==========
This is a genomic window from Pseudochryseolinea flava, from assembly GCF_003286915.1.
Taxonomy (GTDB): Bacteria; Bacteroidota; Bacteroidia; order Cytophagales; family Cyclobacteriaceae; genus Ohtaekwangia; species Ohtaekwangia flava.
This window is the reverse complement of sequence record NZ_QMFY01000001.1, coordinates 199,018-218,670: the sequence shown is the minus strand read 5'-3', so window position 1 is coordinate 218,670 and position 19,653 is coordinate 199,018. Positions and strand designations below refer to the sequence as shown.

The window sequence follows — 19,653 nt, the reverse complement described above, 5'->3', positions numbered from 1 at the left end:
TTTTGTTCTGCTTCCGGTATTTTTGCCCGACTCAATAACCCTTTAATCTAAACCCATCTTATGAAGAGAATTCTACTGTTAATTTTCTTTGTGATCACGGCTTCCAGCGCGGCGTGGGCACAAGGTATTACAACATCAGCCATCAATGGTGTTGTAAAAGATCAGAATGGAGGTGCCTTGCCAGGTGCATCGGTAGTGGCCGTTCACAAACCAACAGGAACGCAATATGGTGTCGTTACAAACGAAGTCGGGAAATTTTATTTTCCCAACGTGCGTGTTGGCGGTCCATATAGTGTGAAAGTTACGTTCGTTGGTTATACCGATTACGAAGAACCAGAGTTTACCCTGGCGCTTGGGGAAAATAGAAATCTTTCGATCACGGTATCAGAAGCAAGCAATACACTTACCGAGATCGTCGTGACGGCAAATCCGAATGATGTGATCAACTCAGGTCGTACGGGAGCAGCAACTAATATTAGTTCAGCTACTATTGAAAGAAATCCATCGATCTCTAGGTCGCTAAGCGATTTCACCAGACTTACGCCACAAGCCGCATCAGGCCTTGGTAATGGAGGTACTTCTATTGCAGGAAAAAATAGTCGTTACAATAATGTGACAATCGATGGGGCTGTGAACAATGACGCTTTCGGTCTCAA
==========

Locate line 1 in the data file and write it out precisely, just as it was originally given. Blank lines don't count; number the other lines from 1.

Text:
This is a genomic window from Pseudochryseolinea flava, from assembly GCF_003286915.1.